For entry rules and registration information, visit catv8.org/film-slam. To learn more, call 802-495-6688 or email email@example.com.
From Stage to Screen
The Hopkins Center screens National Theatre Live’s high-definition simulcast of the Olivier Theatre production of Twelfth Night, Shakespeare’s comedy of mistaken identity and unrequited love, on Saturday night at 7 in Loew Auditorium in Hanover. For tickets ($23) and more info, visit hop.dartmouth.edu or call 603-646-2422.
Next up in the collaboration between “Cine Salon at 20” and the Dartmouth College film program’s Eyewash series, filmmaker Saul Levine visits Hanover’s Howe Library on Monday night to screen and talk about his avant-garde experiments in the use of small-gauge 8mm film and video making. He recently received the Stan Brakhage Vision Award at the Denver International Film Festival. The presentation starts in the Howe’s Mayer Room at 7. To learn more, visit thehowe.org.
The Chandler Film Society completes its 2016-2017 series of vintage movies by screening High Noon in the Upper Gallery of Randolph’s Chandler Center for the Arts on April 23. Fred Zinneman directed Gary Cooper in the actor’s defining role as a sheriff who comes out of retirement to face a man he sent to prison, only to have the citizens of his town refuse to help him. Doors open at 5:45 p.m. for refreshments, and the movie begins at 6:30. For tickets ($9) and more information, visit chandler-arts.org or call 802-431-0204.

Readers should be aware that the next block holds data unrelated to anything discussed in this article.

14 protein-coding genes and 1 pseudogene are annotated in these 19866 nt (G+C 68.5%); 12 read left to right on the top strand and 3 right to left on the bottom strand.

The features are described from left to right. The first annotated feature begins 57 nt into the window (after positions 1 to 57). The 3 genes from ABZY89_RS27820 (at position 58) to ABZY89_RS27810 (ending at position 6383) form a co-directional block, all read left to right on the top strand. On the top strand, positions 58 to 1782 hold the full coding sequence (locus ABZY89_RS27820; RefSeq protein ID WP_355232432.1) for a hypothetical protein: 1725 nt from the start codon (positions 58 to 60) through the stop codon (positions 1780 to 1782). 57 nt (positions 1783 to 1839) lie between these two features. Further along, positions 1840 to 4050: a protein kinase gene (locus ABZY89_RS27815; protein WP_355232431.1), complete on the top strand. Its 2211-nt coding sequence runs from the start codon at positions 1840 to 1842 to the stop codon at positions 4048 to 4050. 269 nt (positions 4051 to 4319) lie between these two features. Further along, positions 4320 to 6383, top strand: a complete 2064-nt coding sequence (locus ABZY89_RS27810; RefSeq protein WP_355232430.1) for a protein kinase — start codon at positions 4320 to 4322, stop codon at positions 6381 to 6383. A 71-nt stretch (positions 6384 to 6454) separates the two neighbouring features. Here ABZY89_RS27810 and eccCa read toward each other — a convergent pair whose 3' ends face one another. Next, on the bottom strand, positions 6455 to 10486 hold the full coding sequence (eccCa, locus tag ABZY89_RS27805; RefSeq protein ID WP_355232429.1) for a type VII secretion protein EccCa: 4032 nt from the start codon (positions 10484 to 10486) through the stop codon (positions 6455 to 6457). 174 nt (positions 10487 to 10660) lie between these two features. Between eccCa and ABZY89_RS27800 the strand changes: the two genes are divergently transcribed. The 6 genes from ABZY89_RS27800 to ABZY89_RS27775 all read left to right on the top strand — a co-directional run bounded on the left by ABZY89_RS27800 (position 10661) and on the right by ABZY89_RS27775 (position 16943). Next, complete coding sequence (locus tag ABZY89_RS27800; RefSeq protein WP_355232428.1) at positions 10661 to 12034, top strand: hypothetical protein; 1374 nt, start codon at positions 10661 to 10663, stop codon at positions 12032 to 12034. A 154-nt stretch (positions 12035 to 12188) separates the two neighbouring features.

Pentangle Arts resumes its series of free Thursday-night films on June 8 at 7:30 p.m., with a screening of Across the Universe, Julie Taymor’s 2007 feature that interweaves the Vietnam War, the music of The Beatles and a romance between a poor artist from Liverpool and a well-to-do American girl.
Next up are M*A*S*H, Robert Altman’s breakthrough feature about a U.S. Army unit of maverick surgeons near the front lines of the Korean War, on June 15, American Graffiti on July 6, All That Jazz on July 13, Ferris Bueller’s Day Off on Aug. 3 and Mamma Mia on Aug. 10. For more information, visit pentanglearts.org.
The Hopkins Center shows the Japanese drama After the Storm on Sunday afternoon at 4 and the Middle Eastern documentary Speed Sisters next Friday night at 7, both at Loew Auditorium in Hanover.
After the Storm follows a private detective and struggling novelist through a night of domestic and occupational strife, while Speed Sisters explores the efforts of five Palestinian women to break barriers in the male-dominated street car-racing scene on the West Bank and maintain private lives.
To reserve tickets ($5 to $8) and learn more, visit hop.dartmouth.edu or call 603-646-2422.
Nicola Smith can be reached at firstname.lastname@example.org. David Corriveau can be reached at email@example.com and at 603-727-3304.
The Ottauquechee chapter of the Green Mountain Club is offering a free screening of the documentary Trail Magic: The Grandma Gatewood Story on Friday at 6:30 p.m. at the Montshire Museum of Science in Norwich. An earlier version of this story incorrectly said there was a fee for admission.